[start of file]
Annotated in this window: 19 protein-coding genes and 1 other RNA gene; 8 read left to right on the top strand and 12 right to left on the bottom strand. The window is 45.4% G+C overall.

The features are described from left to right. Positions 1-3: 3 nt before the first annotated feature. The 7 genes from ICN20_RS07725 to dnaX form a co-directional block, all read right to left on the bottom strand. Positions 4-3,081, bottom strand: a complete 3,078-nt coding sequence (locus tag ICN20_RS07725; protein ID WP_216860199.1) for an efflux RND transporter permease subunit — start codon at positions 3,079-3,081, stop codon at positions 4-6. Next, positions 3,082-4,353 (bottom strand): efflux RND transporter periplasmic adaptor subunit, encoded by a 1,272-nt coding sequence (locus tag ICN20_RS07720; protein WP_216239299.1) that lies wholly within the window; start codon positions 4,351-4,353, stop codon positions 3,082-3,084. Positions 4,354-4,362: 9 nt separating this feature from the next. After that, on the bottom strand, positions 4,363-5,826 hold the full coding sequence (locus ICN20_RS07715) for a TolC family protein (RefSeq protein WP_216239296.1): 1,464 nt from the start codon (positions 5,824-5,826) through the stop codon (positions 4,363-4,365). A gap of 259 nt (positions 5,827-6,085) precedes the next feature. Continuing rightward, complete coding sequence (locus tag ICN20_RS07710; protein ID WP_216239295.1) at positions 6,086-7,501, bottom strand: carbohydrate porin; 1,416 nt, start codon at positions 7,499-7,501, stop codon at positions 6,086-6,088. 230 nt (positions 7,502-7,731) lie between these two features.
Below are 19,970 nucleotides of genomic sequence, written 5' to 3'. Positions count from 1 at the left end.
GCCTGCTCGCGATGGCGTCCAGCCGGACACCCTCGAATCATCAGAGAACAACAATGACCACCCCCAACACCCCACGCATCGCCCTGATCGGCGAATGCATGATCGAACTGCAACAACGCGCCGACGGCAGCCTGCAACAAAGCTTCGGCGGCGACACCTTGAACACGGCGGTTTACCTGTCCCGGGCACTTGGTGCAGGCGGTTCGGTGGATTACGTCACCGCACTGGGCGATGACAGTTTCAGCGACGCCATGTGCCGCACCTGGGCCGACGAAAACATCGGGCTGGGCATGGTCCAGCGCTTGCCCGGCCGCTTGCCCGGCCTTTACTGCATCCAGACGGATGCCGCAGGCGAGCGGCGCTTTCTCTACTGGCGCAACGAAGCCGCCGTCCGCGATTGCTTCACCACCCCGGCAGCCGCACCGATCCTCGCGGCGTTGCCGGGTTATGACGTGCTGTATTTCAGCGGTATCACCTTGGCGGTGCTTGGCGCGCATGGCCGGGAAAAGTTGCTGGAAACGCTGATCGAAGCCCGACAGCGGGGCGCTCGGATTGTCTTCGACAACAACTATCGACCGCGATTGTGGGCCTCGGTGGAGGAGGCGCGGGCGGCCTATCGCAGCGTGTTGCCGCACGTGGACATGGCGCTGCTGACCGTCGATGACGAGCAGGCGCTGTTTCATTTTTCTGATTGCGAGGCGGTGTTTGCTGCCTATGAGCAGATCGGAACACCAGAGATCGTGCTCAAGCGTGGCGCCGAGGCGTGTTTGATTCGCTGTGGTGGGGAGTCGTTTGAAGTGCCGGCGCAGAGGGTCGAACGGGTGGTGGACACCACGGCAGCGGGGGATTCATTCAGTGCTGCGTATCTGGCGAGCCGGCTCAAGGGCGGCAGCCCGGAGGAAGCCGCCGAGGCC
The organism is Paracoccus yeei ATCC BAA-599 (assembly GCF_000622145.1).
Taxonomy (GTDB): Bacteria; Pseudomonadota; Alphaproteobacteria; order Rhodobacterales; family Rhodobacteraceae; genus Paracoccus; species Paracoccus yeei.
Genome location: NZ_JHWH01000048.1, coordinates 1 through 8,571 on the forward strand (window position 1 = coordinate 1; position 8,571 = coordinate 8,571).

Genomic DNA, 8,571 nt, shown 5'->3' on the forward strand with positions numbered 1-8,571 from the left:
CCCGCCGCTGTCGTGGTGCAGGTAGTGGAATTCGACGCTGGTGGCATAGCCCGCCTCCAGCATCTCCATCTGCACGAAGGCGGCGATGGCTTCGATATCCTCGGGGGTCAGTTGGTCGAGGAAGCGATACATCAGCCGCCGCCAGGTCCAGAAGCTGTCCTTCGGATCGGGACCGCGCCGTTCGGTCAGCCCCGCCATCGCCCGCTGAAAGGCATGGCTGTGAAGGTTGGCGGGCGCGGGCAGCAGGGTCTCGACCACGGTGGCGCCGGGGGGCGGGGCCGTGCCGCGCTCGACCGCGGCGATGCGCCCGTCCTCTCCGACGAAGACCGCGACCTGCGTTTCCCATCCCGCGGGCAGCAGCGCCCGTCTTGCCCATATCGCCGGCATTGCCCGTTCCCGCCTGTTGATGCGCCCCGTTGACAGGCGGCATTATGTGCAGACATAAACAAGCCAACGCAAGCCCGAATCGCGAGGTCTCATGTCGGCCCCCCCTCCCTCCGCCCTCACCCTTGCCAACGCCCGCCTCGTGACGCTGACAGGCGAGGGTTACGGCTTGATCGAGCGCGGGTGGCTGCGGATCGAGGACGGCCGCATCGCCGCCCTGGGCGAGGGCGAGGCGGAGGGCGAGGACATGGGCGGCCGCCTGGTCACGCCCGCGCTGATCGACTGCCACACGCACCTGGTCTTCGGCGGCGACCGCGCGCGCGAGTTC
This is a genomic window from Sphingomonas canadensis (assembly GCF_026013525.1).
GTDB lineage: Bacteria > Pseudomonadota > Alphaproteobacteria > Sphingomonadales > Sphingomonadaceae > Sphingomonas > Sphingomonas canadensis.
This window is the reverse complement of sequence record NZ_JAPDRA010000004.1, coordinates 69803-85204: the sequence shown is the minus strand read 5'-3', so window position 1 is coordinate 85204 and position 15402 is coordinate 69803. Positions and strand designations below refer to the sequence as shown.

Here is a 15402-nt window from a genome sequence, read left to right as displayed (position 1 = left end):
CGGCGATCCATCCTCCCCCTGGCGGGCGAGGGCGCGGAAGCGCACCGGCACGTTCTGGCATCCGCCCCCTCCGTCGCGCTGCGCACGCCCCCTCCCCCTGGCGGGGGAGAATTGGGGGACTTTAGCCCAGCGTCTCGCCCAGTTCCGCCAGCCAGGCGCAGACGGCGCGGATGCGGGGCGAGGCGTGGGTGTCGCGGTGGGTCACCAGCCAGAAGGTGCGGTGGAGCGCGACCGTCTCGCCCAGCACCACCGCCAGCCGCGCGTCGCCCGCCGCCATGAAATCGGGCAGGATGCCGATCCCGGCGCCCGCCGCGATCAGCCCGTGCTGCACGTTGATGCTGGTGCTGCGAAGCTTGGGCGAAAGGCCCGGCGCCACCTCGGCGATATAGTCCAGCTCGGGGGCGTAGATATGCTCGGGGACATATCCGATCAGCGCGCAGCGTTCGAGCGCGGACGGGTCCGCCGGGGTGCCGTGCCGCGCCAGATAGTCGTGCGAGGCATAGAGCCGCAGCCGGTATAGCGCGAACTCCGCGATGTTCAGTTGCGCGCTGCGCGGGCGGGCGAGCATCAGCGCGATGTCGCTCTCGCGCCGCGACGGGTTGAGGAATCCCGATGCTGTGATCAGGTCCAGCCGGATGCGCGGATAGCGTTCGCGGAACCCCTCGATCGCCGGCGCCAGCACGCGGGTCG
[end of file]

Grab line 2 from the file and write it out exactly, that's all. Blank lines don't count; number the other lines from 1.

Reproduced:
The features are described from left to right. Positions 1-3: 3 nt before the first annotated feature. The 7 genes from ICN20_RS07725 to dnaX form a co-directional block, all read right to left on the bottom strand. Positions 4-3,081, bottom strand: a complete 3,078-nt coding sequence (locus tag ICN20_RS07725; protein ID WP_216860199.1) for an efflux RND transporter permease subunit — start codon at positions 3,079-3,081, stop codon at positions 4-6. Next, positions 3,082-4,353 (bottom strand): efflux RND transporter periplasmic adaptor subunit, encoded by a 1,272-nt coding sequence (locus tag ICN20_RS07720; protein WP_216239299.1) that lies wholly within the window; start codon positions 4,351-4,353, stop codon positions 3,082-3,084. Positions 4,354-4,362: 9 nt separating this feature from the next. After that, on the bottom strand, positions 4,363-5,826 hold the full coding sequence (locus ICN20_RS07715) for a TolC family protein (RefSeq protein WP_216239296.1): 1,464 nt from the start codon (positions 5,824-5,826) through the stop codon (positions 4,363-4,365). A gap of 259 nt (positions 5,827-6,085) precedes the next feature. Continuing rightward, complete coding sequence (locus tag ICN20_RS07710; protein ID WP_216239295.1) at positions 6,086-7,501, bottom strand: carbohydrate porin; 1,416 nt, start codon at positions 7,499-7,501, stop codon at positions 6,086-6,088. 230 nt (positions 7,502-7,731) lie between these two features.